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The Five Red Herrings is a classic mystery novel by Dorothy L. Sayers, a well-known British crime writer of the previous century. This book is set in the beautiful, rolling countryside of Galloway in the towns of Kircudbright and Gatehouse of Fleet, an area favorited by artists for many decades. Sayers picks up on this in her novel, choosing to make the murder victim and the six suspects local artists.

It is Sayer’s favorite hero, Lord Peter Wimsey, who is vacationing in the Kirkcudbright area and almost immediately becomes entangled in helping to solve the murder of a local artist whom no one likes. Wimsey embarks on investigating the six local artists closest to the situation and all the details of their alibis and suspicious movements. This plot is all about the details: exact train times, where trains stop, and how long it takes to bike between various locations. It leaves one with a great respect for the knowledge previous generations must have had of the means of transportation available to them.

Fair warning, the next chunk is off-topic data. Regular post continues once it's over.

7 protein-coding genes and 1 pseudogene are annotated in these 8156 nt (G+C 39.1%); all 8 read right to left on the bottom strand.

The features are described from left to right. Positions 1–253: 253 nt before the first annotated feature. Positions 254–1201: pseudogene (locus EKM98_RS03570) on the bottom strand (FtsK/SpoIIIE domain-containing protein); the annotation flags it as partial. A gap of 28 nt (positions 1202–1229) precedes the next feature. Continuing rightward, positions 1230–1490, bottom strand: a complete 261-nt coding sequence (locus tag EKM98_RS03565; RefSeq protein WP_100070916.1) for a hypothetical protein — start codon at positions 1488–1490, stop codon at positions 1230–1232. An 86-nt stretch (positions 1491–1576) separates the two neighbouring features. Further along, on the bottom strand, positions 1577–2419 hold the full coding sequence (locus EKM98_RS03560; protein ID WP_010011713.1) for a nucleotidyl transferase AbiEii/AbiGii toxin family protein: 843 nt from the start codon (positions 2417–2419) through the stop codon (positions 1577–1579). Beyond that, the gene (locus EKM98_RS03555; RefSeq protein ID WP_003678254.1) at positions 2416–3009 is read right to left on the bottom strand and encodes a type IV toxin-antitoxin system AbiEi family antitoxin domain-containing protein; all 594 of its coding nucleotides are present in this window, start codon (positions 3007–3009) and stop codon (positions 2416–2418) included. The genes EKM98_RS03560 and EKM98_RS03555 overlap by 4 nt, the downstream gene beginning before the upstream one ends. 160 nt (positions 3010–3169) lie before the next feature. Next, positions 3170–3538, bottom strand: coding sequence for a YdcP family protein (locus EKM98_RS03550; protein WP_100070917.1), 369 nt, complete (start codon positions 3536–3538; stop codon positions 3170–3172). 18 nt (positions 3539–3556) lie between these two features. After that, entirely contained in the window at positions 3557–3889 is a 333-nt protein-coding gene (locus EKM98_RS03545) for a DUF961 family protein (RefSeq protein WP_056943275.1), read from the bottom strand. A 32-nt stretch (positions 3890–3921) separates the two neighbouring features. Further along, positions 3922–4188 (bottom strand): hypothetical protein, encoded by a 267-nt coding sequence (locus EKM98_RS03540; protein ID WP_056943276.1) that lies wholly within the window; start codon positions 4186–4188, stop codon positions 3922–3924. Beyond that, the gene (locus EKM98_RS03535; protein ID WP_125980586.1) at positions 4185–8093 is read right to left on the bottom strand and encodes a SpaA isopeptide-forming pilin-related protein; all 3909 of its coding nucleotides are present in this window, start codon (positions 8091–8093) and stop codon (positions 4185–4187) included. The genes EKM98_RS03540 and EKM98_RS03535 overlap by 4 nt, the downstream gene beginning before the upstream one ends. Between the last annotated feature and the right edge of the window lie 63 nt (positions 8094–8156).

Each of the six suspects’ alibis and movements are gone over in great detail and then various theories are hatched by the Scottish police before Lord Peter Wimsey reveals his own complicated, but perhaps ingenious, hypothesis. A murder reconstruction is ordered in the hopes that this reenactment will reveal the veracity of Wimsey’s theory, and perhaps even the killer himself.

The book becomes even more interesting knowing that Dorothy Sayers routinely spent time in the Kirkcudbright area herself and dedicates this volume to the inn keeper of whose inn she frequented. Sayers admits the locations and landscapes in this book, and the trains mentioned, are all real. For more information on Dorothy Sayers and her connection to Galloway, check out this site.

The Five Red Herrings is an excellent piece of classic mystery writing and is also an ideal book to read before visiting the Galloway region. It is also the kind of book that benefits from multiple readings as this allows the details of the story to be more deeply understood.